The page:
For inexplicable reasons, the San Francisco Chronicle chose to publish a gratuitous “photo essay” putting Richmond in the worst possible light, using distorted telephoto images to make Richmond look like a polluted and unhealthy city. See https://www.sfchronicle.com/projects/2022/visuals/richmond-refinery-photos/.
Figure 1 - https://www.sfchronicle.com/projects/2022/visuals/richmond-refinery-photos/
Figure 2 - https://www.sfchronicle.com/projects/2022/visuals/richmond-refinery-photos/
Figure 3 - https://www.sfchronicle.com/projects/2022/visuals/richmond-refinery-photos/
This is the same image that the Richmond Progressive Alliance (RPA) likes to promote as a poster child to bolster their credentials and fund raising activities. The “photo essay” seems to beg the question, why isn’t anyone doing anything about this?
Well, the RPA, through its City Council members, McLaughlin, Jimenez, Martinez and Willis, has been in full charge of the City of Richmond for the last two years, and they have done nothing related to Chevron other than demonstrate and bloviate. Ask them to explain that.
And their best friend, Supervisor John Gioia, represents Contra Costs County (including Richmond) on the Bay Area Air Quality Management District Board. Ask him why the status quo continues unabated.
Despite lots of talk about Chevron, the RPA actually has higher priorities that they have acted on. They defunded the police, making Richmond less safe. They shut down effective street sweeping, eliminating the primary source of particulates that can actually negatively affect people’s health, not to mention polluting the Bay. They spent hundreds of thousands of dollars unsuccessfully suing me because they didn’t like what I was saying.
And they just secured a $36 million appropriation in the State budget to try and buy back Point Molate, which the City originally bought for $1.00. Then the RPA City Council sold it for $400.00. Tell me how that will reduce Chevron emissions and make Richmond healthier?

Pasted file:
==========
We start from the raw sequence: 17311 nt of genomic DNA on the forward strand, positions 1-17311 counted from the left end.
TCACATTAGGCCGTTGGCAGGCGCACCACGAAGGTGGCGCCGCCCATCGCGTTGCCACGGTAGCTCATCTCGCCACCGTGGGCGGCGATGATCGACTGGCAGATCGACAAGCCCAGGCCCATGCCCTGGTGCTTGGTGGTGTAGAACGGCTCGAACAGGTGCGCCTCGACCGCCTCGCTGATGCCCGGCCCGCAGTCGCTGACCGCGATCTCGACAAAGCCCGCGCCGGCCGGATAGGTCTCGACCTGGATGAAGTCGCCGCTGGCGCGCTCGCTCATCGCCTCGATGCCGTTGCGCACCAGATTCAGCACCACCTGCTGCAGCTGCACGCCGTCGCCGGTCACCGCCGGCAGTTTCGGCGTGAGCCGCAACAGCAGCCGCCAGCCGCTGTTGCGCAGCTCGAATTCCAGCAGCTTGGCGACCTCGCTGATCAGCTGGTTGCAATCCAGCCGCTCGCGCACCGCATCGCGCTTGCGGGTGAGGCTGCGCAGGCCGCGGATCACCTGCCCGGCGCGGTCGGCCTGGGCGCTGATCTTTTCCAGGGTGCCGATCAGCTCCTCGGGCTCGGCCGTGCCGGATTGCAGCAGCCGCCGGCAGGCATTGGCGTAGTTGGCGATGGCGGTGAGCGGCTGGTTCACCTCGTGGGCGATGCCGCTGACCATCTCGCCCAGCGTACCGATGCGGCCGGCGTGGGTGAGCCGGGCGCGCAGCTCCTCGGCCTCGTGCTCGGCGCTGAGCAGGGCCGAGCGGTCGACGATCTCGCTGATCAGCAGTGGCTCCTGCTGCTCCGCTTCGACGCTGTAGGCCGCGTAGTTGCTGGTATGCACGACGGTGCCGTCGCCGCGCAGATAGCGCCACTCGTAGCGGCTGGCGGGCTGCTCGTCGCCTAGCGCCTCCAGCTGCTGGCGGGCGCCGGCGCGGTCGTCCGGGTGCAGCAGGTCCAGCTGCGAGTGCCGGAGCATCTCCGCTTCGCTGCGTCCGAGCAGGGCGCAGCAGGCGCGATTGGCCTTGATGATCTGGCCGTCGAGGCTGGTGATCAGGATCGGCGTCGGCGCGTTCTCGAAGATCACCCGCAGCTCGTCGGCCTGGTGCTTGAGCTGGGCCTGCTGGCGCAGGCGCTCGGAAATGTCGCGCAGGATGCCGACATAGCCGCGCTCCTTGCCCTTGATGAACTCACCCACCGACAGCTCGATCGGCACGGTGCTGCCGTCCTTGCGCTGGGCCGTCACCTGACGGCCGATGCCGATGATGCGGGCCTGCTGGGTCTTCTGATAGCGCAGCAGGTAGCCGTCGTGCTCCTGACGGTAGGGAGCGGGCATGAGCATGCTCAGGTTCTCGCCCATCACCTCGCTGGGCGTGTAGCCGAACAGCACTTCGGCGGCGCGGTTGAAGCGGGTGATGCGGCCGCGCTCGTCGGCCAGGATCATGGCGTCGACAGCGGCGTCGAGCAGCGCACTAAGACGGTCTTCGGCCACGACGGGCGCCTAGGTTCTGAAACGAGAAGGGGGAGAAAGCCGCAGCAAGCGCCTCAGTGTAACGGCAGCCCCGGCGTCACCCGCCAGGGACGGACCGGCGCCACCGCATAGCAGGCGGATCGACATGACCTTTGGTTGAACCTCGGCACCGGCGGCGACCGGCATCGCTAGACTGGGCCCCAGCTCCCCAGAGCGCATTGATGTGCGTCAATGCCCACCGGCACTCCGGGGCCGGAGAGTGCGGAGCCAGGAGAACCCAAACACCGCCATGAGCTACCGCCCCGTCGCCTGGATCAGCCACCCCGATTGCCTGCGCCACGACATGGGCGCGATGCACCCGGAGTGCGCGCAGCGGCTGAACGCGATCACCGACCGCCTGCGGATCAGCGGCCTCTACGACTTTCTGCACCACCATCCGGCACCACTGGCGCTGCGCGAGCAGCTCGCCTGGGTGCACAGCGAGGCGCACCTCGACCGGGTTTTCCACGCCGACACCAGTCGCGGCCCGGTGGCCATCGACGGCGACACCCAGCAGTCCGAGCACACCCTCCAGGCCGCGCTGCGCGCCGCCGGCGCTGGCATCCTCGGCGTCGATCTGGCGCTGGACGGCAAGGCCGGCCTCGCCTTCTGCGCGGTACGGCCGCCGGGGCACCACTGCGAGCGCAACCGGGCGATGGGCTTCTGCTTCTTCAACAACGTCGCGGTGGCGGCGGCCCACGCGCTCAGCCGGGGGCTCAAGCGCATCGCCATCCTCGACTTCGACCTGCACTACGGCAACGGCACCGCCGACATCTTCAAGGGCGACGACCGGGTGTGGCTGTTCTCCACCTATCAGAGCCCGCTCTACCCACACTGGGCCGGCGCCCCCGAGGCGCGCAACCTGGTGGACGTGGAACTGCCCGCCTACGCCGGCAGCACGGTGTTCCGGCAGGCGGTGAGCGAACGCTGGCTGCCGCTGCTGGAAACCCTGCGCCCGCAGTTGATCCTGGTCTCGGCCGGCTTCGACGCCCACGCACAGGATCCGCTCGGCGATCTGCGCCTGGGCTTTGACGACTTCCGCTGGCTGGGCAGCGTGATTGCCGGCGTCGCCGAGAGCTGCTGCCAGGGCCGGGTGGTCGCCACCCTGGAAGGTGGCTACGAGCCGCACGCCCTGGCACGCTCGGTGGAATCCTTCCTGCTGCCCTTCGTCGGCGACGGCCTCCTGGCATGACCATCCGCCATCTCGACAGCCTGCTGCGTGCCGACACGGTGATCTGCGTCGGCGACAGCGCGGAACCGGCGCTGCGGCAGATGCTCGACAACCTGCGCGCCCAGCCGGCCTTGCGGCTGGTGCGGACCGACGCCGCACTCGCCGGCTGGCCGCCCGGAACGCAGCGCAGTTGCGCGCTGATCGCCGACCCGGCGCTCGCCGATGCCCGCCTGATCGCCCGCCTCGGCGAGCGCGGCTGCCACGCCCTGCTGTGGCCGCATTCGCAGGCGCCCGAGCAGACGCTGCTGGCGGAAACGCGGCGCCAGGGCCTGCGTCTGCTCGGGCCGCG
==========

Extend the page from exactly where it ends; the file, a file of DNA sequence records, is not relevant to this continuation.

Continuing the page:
Why did the Chronicle decide to pick on Richmond? We are in a county that has several refineries, and despite that, Richmond is rated the greenest and most sustainable city in Contra Costa County.
Figure 4 - Contra Costa Climate Leaders rates Richmond N. 1 out of 19 cities in Contra Costa County (https://www.cccclimateleaders.org/scores-bar-graph/)
We don’t need this kind of negative publicity that the San Francisco Chronicle is spreading. We in Richmond re trying to attract investment, jobs and tourism, and his doesn’t help.
Finally, the photojournalists the Chronicle sent out to do this hatchet job clearly came with a mission and a bias. Yes, Richmond has a refinery, but it has a lot more. Take a look at the following images that the Chronicle missed, which represent what most people with their eyes open see in Richmond.
Figure 5 - Richmond has thousands of acres of shoreline parks. This is the Miller-Knox Regional Shoreline.
Figure 6 - Point Pinole Regional Shoreline
Figure 7 - Music festival on Mcdonald Avenue, Richmond's historic Main Street
Figure 8 - Marina Bay neighborhood
Figure 9 - Richmond ferry pulling in to the pier at the Craneway
Figure 10 - Point Richmond with Chevron in the background
Figure 11 - East Richmond from Wildcat Canyon Regional Park
Figure 12 - Richmond residential areas in El Sobrante
Figure 13 - Richmond actually has clean air most of the time.